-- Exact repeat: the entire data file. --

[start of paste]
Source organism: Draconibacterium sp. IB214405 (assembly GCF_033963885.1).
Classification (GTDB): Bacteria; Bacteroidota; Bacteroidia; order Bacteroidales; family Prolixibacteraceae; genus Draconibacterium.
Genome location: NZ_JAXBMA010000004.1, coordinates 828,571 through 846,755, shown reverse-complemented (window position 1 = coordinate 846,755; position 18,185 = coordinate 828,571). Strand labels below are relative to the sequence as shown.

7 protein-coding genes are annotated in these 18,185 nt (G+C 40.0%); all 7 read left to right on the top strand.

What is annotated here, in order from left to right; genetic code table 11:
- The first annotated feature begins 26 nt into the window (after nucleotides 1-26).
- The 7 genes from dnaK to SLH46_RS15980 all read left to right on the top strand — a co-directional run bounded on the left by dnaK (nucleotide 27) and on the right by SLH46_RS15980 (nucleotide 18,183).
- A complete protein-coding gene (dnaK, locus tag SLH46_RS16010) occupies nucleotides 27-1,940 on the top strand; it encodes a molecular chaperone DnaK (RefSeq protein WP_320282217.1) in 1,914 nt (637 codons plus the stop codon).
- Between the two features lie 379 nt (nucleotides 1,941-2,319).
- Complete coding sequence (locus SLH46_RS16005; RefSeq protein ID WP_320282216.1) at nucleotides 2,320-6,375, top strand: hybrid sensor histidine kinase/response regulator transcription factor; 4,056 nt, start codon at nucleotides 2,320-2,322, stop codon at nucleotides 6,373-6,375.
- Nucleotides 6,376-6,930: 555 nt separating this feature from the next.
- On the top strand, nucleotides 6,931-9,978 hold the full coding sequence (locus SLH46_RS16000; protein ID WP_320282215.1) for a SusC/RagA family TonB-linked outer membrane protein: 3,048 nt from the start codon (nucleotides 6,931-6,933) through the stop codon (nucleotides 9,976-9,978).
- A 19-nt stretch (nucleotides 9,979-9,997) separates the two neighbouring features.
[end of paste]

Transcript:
Source organism: Draconibacterium sp. IB214405 (assembly GCF_033963885.1).
Classification (GTDB): Bacteria; Bacteroidota; Bacteroidia; order Bacteroidales; family Prolixibacteraceae; genus Draconibacterium.
Genome location: NZ_JAXBMA010000004.1, coordinates 828,571 through 846,755, shown reverse-complemented (window position 1 = coordinate 846,755; position 18,185 = coordinate 828,571). Strand labels below are relative to the sequence as shown.

7 protein-coding genes are annotated in these 18,185 nt (G+C 40.0%); all 7 read left to right on the top strand.

What is annotated here, in order from left to right; genetic code table 11:
- The first annotated feature begins 26 nt into the window (after nucleotides 1-26).
- The 7 genes from dnaK to SLH46_RS15980 all read left to right on the top strand — a co-directional run bounded on the left by dnaK (nucleotide 27) and on the right by SLH46_RS15980 (nucleotide 18,183).
- A complete protein-coding gene (dnaK, locus tag SLH46_RS16010) occupies nucleotides 27-1,940 on the top strand; it encodes a molecular chaperone DnaK (RefSeq protein WP_320282217.1) in 1,914 nt (637 codons plus the stop codon).
- Between the two features lie 379 nt (nucleotides 1,941-2,319).
- Complete coding sequence (locus SLH46_RS16005; RefSeq protein ID WP_320282216.1) at nucleotides 2,320-6,375, top strand: hybrid sensor histidine kinase/response regulator transcription factor; 4,056 nt, start codon at nucleotides 2,320-2,322, stop codon at nucleotides 6,373-6,375.
- Nucleotides 6,376-6,930: 555 nt separating this feature from the next.
- On the top strand, nucleotides 6,931-9,978 hold the full coding sequence (locus SLH46_RS16000; protein ID WP_320282215.1) for a SusC/RagA family TonB-linked outer membrane protein: 3,048 nt from the start codon (nucleotides 6,931-6,933) through the stop codon (nucleotides 9,976-9,978).
- A 19-nt stretch (nucleotides 9,979-9,997) separates the two neighbouring features.